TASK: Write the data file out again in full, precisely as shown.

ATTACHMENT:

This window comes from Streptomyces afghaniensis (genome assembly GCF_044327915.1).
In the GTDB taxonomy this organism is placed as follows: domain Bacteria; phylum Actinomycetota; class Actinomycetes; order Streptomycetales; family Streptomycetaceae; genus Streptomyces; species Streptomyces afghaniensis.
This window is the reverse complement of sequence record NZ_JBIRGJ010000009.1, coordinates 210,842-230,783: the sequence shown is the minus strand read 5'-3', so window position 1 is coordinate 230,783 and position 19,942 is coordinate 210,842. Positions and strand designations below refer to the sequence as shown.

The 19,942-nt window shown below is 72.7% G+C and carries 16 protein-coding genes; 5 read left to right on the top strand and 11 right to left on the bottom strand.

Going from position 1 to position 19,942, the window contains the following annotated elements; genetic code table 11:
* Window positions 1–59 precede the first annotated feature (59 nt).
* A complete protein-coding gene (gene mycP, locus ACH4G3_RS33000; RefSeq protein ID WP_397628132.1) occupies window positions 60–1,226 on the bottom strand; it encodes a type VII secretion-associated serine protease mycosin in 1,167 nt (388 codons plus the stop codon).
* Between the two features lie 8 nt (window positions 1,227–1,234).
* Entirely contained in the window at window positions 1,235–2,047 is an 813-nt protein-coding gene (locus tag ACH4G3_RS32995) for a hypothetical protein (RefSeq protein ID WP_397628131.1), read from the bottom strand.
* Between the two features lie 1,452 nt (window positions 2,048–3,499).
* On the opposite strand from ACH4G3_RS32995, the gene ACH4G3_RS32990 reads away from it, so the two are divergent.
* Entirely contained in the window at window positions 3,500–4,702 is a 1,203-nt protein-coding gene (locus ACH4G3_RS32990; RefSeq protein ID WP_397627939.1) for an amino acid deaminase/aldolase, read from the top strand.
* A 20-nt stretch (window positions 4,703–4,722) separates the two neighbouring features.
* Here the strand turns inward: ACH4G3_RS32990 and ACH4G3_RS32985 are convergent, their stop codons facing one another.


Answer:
This window comes from Streptomyces afghaniensis (genome assembly GCF_044327915.1).
In the GTDB taxonomy this organism is placed as follows: domain Bacteria; phylum Actinomycetota; class Actinomycetes; order Streptomycetales; family Streptomycetaceae; genus Streptomyces; species Streptomyces afghaniensis.
This window is the reverse complement of sequence record NZ_JBIRGJ010000009.1, coordinates 210,842-230,783: the sequence shown is the minus strand read 5'-3', so window position 1 is coordinate 230,783 and position 19,942 is coordinate 210,842. Positions and strand designations below refer to the sequence as shown.

The 19,942-nt window shown below is 72.7% G+C and carries 16 protein-coding genes; 5 read left to right on the top strand and 11 right to left on the bottom strand.

Going from position 1 to position 19,942, the window contains the following annotated elements; genetic code table 11:
* Window positions 1–59 precede the first annotated feature (59 nt).
* A complete protein-coding gene (gene mycP, locus ACH4G3_RS33000; RefSeq protein ID WP_397628132.1) occupies window positions 60–1,226 on the bottom strand; it encodes a type VII secretion-associated serine protease mycosin in 1,167 nt (388 codons plus the stop codon).
* Between the two features lie 8 nt (window positions 1,227–1,234).
* Entirely contained in the window at window positions 1,235–2,047 is an 813-nt protein-coding gene (locus tag ACH4G3_RS32995) for a hypothetical protein (RefSeq protein ID WP_397628131.1), read from the bottom strand.
* Between the two features lie 1,452 nt (window positions 2,048–3,499).
* On the opposite strand from ACH4G3_RS32995, the gene ACH4G3_RS32990 reads away from it, so the two are divergent.
* Entirely contained in the window at window positions 3,500–4,702 is a 1,203-nt protein-coding gene (locus ACH4G3_RS32990; RefSeq protein ID WP_397627939.1) for an amino acid deaminase/aldolase, read from the top strand.
* A 20-nt stretch (window positions 4,703–4,722) separates the two neighbouring features.
* Here the strand turns inward: ACH4G3_RS32990 and ACH4G3_RS32985 are convergent, their stop codons facing one another.